In March 1965, as thousands of Civil Rights demonstrators marched from Selma to Montgomery to campaign for full voting rights, three African American farm owners along the 54-mile route courageously offered their properties as overnight campsites for the marchers, including Dr. Martin Luther King, Jr., Coretta Scott King, and Congressman John Lewis. These families are among those who Dr. King called the “ordinary people with extraordinary vision” as they risked their lives in support of the Civil Rights movement.
Since its establishment in 1996, the Selma to Montgomery National Historic Trail has preserved and interpreted the 54-mile journey undertaken by these activists. However, many historic sites along the trail, such as the David Hall and Robert Gardner farms, need preservation as well as interpretation to expand our understanding of the important contributions of ordinary individuals in support of the Civil Rights movement.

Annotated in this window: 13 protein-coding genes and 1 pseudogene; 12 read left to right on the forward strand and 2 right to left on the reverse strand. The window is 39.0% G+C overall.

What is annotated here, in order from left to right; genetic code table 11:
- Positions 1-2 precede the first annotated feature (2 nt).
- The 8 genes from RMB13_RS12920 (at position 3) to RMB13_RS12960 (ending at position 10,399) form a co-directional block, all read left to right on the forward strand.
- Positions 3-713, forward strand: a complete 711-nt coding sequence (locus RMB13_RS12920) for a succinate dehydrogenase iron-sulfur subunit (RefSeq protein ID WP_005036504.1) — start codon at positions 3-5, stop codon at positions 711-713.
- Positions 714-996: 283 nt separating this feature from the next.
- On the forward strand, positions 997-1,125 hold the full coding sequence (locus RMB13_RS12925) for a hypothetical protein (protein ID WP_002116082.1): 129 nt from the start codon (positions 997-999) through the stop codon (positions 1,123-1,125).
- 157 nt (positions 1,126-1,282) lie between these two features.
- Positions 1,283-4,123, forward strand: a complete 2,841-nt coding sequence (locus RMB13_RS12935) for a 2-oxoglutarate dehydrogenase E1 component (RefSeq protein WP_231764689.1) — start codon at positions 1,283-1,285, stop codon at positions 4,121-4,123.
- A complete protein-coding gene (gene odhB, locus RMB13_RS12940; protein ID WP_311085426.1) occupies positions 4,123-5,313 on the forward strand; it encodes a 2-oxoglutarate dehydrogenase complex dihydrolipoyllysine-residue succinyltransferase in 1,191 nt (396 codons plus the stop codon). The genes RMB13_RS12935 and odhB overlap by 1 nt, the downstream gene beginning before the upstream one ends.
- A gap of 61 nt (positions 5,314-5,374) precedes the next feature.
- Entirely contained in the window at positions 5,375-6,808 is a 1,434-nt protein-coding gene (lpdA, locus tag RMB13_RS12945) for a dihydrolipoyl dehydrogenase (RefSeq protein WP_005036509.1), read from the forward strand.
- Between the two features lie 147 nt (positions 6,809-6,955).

Sign your name to show your support for the preservation and expanded interpretation of historic sites associated with the Selma to Montgomery March.
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